Bridal Veil Falls
|Trail Features:||Waterfall, Fall Aspens, Wildflowers, Wildlife|
|Trail Location:||Cow Creek Trailhead|
|Roundtrip Length:||6.2 Miles|
|Trailhead Elevation:||7837 Feet|
|Total Elevation Gain:||990 Feet|
|Avg. Elev Gain / Mile:||319 Feet|
|Highest Elevation:||8815 Feet|
|Trail Difficulty Rating:||8.18 (moderate)|
|Parking Lot Latitude||40.43129|
|Parking Lot Longitude||-105.50098|
The hike to Bridal Veil Falls begins from the Cow Creek Trailhead, located near the northeast corner of Rocky Mountain National Park. To reach the trailhead from the intersection of Wonderview Avenue (34 Bypass Road) and MacGregor Avenue in Estes Park, turn to travel northbound on MacGregor Avenue. You'll drive 3.4 miles (note that MacGregor Avenue will become Devil's Gulch Road) to McGraw Ranch Road, which will be on the left. You may also want to note that there isn't a sign for either the trailhead or the national park at this junction. Although McGraw Ranch Road is a good gravel road appropriate for passenger cars, you will experience several sections of mild washboard. From the turn-off drive 2.1 miles until you see a sign that says "no parking beyond this point". There will be a small parking area along the roadside just before reaching the sign. Simply walk the short distance down the hill and turn left at the fork in the road where you'll see a gate with signs pointing to the trailhead.
The hike begins on the grounds of the historic McGraw Ranch. The original 160-acre ranch was established by Peter J. Pauley, Jr. in 1884. Through the years the property expanded to 1160 acres, and was eventually sold to John and Irene McGraw in 1909. The McGraw's continued ranching operations on the land for several years, but converted it to a dude ranch in 1936, and was operated as such until 1979.
In 1988 the National Park Service purchased the ranch, and in 1999 began rehabilitation of the surviving buildings, many of which date back to the early 1880s and mid-1930s. This $2 million project converted the ranch into a research facility.
After passing through the research facility the Cow Creek Trail begins following an old gravel road for roughly six-tenths of a mile, before transitioning into a wilderness path. This segment of the trail parallels the northern portions of Lumpy Ridge, while traveling through mostly open grassy meadows known for their abundance of wildflowers during the summer. Even during our early-September hike we still saw quite a few varieties.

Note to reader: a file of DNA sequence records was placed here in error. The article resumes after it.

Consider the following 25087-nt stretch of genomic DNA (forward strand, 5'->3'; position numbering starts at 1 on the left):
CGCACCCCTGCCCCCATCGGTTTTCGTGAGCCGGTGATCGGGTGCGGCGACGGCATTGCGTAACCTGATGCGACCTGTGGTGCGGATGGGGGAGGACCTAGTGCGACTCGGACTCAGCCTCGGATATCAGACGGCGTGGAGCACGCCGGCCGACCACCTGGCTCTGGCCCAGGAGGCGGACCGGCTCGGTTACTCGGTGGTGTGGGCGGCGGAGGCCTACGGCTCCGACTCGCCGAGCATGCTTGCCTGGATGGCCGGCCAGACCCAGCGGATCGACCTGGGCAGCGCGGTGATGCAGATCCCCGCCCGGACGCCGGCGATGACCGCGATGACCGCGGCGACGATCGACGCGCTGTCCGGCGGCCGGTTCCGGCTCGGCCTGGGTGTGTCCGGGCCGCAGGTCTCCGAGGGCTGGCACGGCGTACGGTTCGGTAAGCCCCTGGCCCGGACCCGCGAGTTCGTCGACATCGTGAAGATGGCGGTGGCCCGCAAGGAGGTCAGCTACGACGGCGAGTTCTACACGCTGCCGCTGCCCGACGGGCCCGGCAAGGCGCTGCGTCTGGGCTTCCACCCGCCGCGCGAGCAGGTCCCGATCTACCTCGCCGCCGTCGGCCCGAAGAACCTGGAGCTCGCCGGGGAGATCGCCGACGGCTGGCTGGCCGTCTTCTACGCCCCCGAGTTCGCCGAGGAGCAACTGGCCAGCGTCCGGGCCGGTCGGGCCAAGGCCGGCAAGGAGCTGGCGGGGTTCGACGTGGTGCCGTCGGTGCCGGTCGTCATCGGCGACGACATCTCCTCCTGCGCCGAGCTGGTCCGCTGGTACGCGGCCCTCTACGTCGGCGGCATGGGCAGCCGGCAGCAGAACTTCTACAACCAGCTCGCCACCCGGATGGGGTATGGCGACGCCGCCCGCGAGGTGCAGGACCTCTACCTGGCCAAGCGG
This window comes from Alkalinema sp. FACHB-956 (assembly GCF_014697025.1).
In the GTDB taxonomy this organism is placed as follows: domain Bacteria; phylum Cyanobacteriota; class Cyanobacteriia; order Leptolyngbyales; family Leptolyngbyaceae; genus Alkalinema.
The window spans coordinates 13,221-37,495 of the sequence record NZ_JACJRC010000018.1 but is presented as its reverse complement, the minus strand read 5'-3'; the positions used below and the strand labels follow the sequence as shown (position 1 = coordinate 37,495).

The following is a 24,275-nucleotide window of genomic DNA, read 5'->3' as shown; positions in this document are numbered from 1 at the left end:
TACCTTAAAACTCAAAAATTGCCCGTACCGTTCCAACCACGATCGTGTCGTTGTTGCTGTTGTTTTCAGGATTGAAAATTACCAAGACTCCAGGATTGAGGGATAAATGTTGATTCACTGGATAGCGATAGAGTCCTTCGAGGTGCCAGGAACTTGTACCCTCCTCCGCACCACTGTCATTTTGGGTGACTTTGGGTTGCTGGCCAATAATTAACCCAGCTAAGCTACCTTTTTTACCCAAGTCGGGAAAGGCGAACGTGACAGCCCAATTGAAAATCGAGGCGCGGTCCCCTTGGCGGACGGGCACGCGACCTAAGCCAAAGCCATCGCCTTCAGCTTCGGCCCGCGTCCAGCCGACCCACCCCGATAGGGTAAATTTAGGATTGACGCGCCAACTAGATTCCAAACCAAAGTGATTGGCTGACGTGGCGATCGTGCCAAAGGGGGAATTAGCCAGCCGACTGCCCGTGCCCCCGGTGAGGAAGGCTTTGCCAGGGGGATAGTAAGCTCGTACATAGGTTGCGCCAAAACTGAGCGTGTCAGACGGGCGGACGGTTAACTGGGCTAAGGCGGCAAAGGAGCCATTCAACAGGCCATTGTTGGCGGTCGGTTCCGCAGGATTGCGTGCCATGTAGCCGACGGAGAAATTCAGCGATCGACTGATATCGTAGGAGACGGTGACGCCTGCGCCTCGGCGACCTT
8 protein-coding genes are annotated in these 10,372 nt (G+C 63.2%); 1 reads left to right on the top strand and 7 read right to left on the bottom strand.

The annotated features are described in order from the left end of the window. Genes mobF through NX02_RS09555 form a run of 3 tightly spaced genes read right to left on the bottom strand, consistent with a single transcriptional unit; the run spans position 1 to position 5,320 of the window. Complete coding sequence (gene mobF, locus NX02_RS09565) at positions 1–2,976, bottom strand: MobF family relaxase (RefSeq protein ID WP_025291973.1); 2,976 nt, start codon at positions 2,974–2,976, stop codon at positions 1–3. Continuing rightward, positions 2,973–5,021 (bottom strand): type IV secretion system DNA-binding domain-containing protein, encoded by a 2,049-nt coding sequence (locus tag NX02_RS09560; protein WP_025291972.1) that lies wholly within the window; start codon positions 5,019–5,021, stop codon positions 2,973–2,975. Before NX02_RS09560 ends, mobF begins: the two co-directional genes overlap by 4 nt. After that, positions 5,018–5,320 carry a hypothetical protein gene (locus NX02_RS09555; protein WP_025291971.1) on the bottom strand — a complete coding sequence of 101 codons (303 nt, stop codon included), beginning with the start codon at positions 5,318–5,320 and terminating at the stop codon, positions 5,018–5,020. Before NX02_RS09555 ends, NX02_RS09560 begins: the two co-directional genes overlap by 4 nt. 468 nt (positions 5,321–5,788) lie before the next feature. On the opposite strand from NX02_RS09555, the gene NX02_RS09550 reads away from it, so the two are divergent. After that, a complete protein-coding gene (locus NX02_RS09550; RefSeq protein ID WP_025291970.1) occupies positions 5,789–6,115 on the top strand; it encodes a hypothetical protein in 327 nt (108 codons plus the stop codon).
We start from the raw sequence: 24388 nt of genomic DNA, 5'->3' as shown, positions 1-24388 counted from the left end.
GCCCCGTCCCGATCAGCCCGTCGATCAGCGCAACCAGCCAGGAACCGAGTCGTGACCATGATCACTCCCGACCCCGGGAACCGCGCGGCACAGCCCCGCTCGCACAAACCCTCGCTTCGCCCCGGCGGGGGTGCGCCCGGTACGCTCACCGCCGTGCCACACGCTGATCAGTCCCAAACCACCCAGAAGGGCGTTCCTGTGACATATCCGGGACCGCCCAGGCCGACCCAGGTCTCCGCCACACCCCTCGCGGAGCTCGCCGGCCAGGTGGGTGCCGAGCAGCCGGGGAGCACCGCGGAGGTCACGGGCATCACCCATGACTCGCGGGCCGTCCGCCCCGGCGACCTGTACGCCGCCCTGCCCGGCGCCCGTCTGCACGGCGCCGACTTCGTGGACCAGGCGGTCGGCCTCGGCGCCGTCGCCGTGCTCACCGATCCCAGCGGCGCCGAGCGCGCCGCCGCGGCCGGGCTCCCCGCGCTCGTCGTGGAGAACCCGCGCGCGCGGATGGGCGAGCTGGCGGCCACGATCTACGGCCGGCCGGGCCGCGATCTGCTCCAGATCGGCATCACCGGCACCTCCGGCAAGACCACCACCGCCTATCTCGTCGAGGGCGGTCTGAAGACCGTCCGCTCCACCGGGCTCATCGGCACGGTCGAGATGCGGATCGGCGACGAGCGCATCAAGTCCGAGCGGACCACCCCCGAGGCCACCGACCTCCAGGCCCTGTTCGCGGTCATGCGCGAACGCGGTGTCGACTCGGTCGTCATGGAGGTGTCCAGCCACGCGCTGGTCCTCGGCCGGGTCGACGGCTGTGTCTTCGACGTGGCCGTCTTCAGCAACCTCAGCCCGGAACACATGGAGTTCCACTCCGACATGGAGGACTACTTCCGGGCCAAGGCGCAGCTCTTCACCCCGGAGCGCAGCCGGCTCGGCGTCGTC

At almost 1.2 miles from the trailhead hikers will reach the side trail that leads to Balanced Rock and Gem Lake, which is part of the scenic Lumpy Ridge Loop. To continue on towards Bridal Veil Falls you should proceed straight ahead at this junction.
Beyond the junction the trail begins traveling through a mixture of grassy meadows and stands of aspen, ponderosa pine, blue spruce and other conifer trees.
At just over 1.3 miles the trail passes the side path to the Rabbit Ears Backcountry Campsite. As you proceed along this stretch, 10,486-foot MacGregor Mountain will be the dominating feature almost directly in front of you.
At just over 1.9 miles hikers will reach the Dark Mountain Trail junction, which veers off towards the left. To continue towards Bridal Veil Falls you should turn right here. Near this junction you'll also begin noticing 10,859-foot Dark Mountain, which will appear just off to the right of MacGregor Mountain.
Up to this point Cow Creek Trail more or less travels through open country, and follows over fairly flat terrain. However, once past the junction, the trail begins to climb a moderate grade, and soon begins passing through a fairly dense forest, including many aspens. The footpath becomes a little bit more primitive and a little bit more rugged due to rocks and roots. The trail also begins to follow along Cow Creek more closely.
At just over 2.9 miles, just past the horse hitching post, you might think that the trail ends as it heads toward a very small waterfall on your left. However, you should continue towards the right, which heads steeply up the hill to reach the main attraction. This next section of trail climbs over several series of rock steps.
At just over 3 miles you'll pass a water slide on your left. You should continue to follow the trail upward. This last section of trail climbs fairly steeply, gaining more than 125 feet over the course of the last tenth-of-a-mile.
At 3.1 miles you'll finally reach the base of Bridal Veil Falls, a very pleasant waterfall that drops roughly 20 feet off a rock ledge. We were fortunate to have hiked this trail after a fairly wet summer season, so there was still quite a bit of water flowing during our visit. The best time to view the waterfall, however, will be after the spring snow melt. However, the aspens along this route make this a great choice for a fall hike. The trail also provides great opportunities for spotting a variety of wildlife, including elk and mule deer.